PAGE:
Paul Smith Outdoors Editor
DNR steps on toes with partnership
Posted: May 12, 2010 (30) Comments
Spring has sprung and the 2010 class of wild ones is appearing on the Wisconsin landscape.
As it has for years, the Department of Natural Resources is reminding state residents not to pick up young wildlife, such as fawns and bunnies.
The animals may appear to be orphaned, but they are most often just fine, with a doe (the word for female deer and rabbits) nearby.
And if uninjured, they always fare better outdoors than when taken in by a human. We tend to provide inadequate or even toxic food, to say nothing of the implications of a wild animal imprinted on humans.
You've likely heard the message before, but you've never heard it like this: To spread the word this year, the DNR has partnered with a frequent opponent on hunting and wildlife management issues - the Humane Society of the United States.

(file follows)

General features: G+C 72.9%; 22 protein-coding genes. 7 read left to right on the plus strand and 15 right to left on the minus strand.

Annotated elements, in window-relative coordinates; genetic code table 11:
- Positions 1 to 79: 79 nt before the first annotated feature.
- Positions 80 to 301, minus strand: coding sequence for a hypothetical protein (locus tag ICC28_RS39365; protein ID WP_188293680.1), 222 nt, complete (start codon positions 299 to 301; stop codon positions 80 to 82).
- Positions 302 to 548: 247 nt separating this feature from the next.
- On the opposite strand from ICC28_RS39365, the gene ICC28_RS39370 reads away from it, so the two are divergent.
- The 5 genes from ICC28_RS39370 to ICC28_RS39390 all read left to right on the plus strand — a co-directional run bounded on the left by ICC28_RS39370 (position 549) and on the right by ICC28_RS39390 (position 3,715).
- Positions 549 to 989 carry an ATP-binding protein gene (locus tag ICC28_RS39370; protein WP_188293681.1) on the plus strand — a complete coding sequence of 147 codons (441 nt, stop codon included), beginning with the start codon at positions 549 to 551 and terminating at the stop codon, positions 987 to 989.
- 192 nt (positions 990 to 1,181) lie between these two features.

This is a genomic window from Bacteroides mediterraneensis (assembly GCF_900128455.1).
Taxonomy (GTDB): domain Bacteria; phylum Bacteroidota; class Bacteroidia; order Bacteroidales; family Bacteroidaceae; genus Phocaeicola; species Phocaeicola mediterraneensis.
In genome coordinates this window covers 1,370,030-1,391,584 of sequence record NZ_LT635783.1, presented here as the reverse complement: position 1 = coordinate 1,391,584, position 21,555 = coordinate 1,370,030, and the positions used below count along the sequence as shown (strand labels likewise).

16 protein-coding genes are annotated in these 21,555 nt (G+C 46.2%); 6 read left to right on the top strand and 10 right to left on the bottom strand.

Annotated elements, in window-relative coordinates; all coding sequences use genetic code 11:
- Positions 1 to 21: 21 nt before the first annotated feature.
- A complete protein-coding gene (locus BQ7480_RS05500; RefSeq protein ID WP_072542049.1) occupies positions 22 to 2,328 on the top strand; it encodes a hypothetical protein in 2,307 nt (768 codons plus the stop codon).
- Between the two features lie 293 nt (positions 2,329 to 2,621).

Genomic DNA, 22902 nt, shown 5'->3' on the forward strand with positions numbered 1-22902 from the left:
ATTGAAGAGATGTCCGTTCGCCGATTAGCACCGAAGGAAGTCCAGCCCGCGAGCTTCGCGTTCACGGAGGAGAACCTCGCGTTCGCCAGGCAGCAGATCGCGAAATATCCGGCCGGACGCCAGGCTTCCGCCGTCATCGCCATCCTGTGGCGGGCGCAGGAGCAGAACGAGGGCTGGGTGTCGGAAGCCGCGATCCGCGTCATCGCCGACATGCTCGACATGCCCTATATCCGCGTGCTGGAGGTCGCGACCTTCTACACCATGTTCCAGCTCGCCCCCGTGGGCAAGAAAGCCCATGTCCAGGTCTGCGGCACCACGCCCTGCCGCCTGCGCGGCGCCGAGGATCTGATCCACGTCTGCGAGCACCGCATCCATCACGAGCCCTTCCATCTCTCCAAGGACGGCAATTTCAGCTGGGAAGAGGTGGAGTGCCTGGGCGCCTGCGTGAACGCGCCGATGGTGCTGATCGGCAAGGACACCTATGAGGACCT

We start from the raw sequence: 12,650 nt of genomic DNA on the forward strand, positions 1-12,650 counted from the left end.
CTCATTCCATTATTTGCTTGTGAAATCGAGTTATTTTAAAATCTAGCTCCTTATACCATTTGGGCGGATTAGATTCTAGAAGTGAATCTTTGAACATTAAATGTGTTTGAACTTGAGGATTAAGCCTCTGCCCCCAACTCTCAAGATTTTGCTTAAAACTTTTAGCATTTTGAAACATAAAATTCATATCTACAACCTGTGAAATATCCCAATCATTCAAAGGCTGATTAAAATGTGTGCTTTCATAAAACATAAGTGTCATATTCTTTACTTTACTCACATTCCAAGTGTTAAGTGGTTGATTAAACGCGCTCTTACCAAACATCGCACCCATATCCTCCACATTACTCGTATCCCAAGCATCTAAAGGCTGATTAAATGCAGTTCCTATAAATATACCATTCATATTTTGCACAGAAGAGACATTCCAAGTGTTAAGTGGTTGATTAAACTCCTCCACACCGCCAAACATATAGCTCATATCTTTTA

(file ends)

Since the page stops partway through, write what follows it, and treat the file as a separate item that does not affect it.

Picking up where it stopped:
The DNR and the HSUS have teamed to produce and buy air time across the state for a pair of 30-second radio spots.
The spots feature a young female voice which asks the public to respect the wild nature of wildlife. If an animal is truly injured or orphaned, have an adult contact the DNR, she instructs.
But it's the partnership, not the message, that's drawing the most attention.
"My initial reaction was shock and disbelief," said George Meyer, executive director of the Wisconsin Wildlife Federation and former DNR secretary. "If I hadn't seen it on the DNR's Web site, I would have thought it was a hoax."
Meyer said while there is value in communicating with all groups, partnering with the HSUS is a step too far. Read More
The strategy of the HSUS is simple. They try extremely hard to project a mainstream image and brush off any radical labels thrown their way. Yet at the same time, their actions tell a different story. Wisconsin residents should be extremely worried that they have bought their way into the DNR office. Proper management of wildlife is extremely important and if it was up to the HSUS they would end the most effective measures for management, which is through hunting. One look at the recipe section of their website says all you need to know about this group. There certainly aren’t any wild game recipes to be found.